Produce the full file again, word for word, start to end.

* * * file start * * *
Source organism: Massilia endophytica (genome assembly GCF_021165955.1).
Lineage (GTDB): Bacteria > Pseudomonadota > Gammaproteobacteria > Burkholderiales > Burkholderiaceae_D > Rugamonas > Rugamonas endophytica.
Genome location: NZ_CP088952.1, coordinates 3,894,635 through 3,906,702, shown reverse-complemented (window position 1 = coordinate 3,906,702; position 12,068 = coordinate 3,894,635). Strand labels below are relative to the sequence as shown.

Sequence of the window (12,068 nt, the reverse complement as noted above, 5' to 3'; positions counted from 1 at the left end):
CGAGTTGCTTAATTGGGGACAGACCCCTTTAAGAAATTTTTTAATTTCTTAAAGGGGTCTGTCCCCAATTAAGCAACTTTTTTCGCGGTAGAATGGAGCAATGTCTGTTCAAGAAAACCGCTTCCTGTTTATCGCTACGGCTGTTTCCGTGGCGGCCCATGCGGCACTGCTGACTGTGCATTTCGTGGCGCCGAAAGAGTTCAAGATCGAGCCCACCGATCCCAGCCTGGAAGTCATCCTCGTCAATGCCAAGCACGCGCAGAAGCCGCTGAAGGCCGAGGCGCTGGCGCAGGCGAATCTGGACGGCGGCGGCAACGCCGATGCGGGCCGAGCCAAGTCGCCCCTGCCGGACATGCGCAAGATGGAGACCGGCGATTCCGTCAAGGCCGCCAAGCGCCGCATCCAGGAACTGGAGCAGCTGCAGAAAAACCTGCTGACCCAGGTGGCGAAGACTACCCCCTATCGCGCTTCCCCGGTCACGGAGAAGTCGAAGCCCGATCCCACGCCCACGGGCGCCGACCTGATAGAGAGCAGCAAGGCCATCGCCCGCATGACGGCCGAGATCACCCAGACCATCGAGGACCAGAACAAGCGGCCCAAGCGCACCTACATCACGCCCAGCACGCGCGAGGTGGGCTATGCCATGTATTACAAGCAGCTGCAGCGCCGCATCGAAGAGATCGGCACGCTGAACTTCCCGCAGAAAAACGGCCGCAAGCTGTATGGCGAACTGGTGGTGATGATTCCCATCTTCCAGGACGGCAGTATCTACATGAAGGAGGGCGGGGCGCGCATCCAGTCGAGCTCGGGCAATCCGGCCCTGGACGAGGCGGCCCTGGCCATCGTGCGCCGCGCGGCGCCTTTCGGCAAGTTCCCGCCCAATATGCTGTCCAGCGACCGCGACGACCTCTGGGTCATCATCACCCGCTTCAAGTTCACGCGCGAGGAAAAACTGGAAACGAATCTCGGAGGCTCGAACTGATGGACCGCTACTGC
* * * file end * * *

Source organism: Massilia endophytica (genome assembly GCF_021165955.1).
Lineage (GTDB): Bacteria > Pseudomonadota > Gammaproteobacteria > Burkholderiales > Burkholderiaceae_D > Rugamonas > Rugamonas endophytica.
Genome location: NZ_CP088952.1, coordinates 3,894,635 through 3,906,702, shown reverse-complemented (window position 1 = coordinate 3,906,702; position 12,068 = coordinate 3,894,635). Strand labels below are relative to the sequence as shown.

Sequence of the window (12,068 nt, the reverse complement as noted above, 5' to 3'; positions counted from 1 at the left end):
CGAGTTGCTTAATTGGGGACAGACCCCTTTAAGAAATTTTTTAATTTCTTAAAGGGGTCTGTCCCCAATTAAGCAACTTTTTTCGCGGTAGAATGGAGCAATGTCTGTTCAAGAAAACCGCTTCCTGTTTATCGCTACGGCTGTTTCCGTGGCGGCCCATGCGGCACTGCTGACTGTGCATTTCGTGGCGCCGAAAGAGTTCAAGATCGAGCCCACCGATCCCAGCCTGGAAGTCATCCTCGTCAATGCCAAGCACGCGCAGAAGCCGCTGAAGGCCGAGGCGCTGGCGCAGGCGAATCTGGACGGCGGCGGCAACGCCGATGCGGGCCGAGCCAAGTCGCCCCTGCCGGACATGCGCAAGATGGAGACCGGCGATTCCGTCAAGGCCGCCAAGCGCCGCATCCAGGAACTGGAGCAGCTGCAGAAAAACCTGCTGACCCAGGTGGCGAAGACTACCCCCTATCGCGCTTCCCCGGTCACGGAGAAGTCGAAGCCCGATCCCACGCCCACGGGCGCCGACCTGATAGAGAGCAGCAAGGCCATCGCCCGCATGACGGCCGAGATCACCCAGACCATCGAGGACCAGAACAAGCGGCCCAAGCGCACCTACATCACGCCCAGCACGCGCGAGGTGGGCTATGCCATGTATTACAAGCAGCTGCAGCGCCGCATCGAAGAGATCGGCACGCTGAACTTCCCGCAGAAAAACGGCCGCAAGCTGTATGGCGAACTGGTGGTGATGATTCCCATCTTCCAGGACGGCAGTATCTACATGAAGGAGGGCGGGGCGCGCATCCAGTCGAGCTCGGGCAATCCGGCCCTGGACGAGGCGGCCCTGGCCATCGTGCGCCGCGCGGCGCCTTTCGGCAAGTTCCCGCCCAATATGCTGTCCAGCGACCGCGACGACCTCTGGGTCATCATCACCCGCTTCAAGTTCACGCGCGAGGAAAAACTGGAAACGAATCTCGGAGGCTCGAACTGATGGACCGCTACTGC